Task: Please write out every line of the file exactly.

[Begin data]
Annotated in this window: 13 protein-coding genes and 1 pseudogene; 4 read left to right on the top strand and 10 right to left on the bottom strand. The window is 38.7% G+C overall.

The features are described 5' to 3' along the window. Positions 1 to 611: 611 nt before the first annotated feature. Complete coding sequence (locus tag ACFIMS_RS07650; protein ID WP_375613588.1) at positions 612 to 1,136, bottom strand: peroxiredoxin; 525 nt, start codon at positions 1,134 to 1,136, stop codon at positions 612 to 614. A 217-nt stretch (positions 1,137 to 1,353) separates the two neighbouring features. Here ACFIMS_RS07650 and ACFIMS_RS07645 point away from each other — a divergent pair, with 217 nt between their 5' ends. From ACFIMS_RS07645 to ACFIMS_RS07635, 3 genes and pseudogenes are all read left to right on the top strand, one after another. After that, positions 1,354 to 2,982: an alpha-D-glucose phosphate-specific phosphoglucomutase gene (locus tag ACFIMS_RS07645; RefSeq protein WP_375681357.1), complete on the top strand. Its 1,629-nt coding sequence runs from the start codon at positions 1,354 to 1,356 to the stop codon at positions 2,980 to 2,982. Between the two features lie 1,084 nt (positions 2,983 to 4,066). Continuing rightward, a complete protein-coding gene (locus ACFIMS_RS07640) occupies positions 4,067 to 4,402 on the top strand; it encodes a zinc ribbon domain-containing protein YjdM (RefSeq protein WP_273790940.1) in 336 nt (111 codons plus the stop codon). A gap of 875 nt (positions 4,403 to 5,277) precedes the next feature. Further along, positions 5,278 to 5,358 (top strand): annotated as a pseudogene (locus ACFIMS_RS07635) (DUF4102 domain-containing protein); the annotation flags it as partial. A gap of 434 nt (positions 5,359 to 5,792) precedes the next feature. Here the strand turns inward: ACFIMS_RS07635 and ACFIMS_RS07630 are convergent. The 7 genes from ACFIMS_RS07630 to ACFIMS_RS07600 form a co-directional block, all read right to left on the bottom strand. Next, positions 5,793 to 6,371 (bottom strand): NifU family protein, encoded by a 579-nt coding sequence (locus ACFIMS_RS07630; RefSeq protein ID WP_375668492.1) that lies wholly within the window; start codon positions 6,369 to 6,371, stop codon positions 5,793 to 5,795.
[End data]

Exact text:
Annotated in this window: 13 protein-coding genes and 1 pseudogene; 4 read left to right on the top strand and 10 right to left on the bottom strand. The window is 38.7% G+C overall.

The features are described 5' to 3' along the window. Positions 1 to 611: 611 nt before the first annotated feature. Complete coding sequence (locus tag ACFIMS_RS07650; protein ID WP_375613588.1) at positions 612 to 1,136, bottom strand: peroxiredoxin; 525 nt, start codon at positions 1,134 to 1,136, stop codon at positions 612 to 614. A 217-nt stretch (positions 1,137 to 1,353) separates the two neighbouring features. Here ACFIMS_RS07650 and ACFIMS_RS07645 point away from each other — a divergent pair, with 217 nt between their 5' ends. From ACFIMS_RS07645 to ACFIMS_RS07635, 3 genes and pseudogenes are all read left to right on the top strand, one after another. After that, positions 1,354 to 2,982: an alpha-D-glucose phosphate-specific phosphoglucomutase gene (locus tag ACFIMS_RS07645; RefSeq protein WP_375681357.1), complete on the top strand. Its 1,629-nt coding sequence runs from the start codon at positions 1,354 to 1,356 to the stop codon at positions 2,980 to 2,982. Between the two features lie 1,084 nt (positions 2,983 to 4,066). Continuing rightward, a complete protein-coding gene (locus ACFIMS_RS07640) occupies positions 4,067 to 4,402 on the top strand; it encodes a zinc ribbon domain-containing protein YjdM (RefSeq protein WP_273790940.1) in 336 nt (111 codons plus the stop codon). A gap of 875 nt (positions 4,403 to 5,277) precedes the next feature. Further along, positions 5,278 to 5,358 (top strand): annotated as a pseudogene (locus ACFIMS_RS07635) (DUF4102 domain-containing protein); the annotation flags it as partial. A gap of 434 nt (positions 5,359 to 5,792) precedes the next feature. Here the strand turns inward: ACFIMS_RS07635 and ACFIMS_RS07630 are convergent. The 7 genes from ACFIMS_RS07630 to ACFIMS_RS07600 form a co-directional block, all read right to left on the bottom strand. Next, positions 5,793 to 6,371 (bottom strand): NifU family protein, encoded by a 579-nt coding sequence (locus ACFIMS_RS07630; RefSeq protein ID WP_375668492.1) that lies wholly within the window; start codon positions 6,369 to 6,371, stop codon positions 5,793 to 5,795.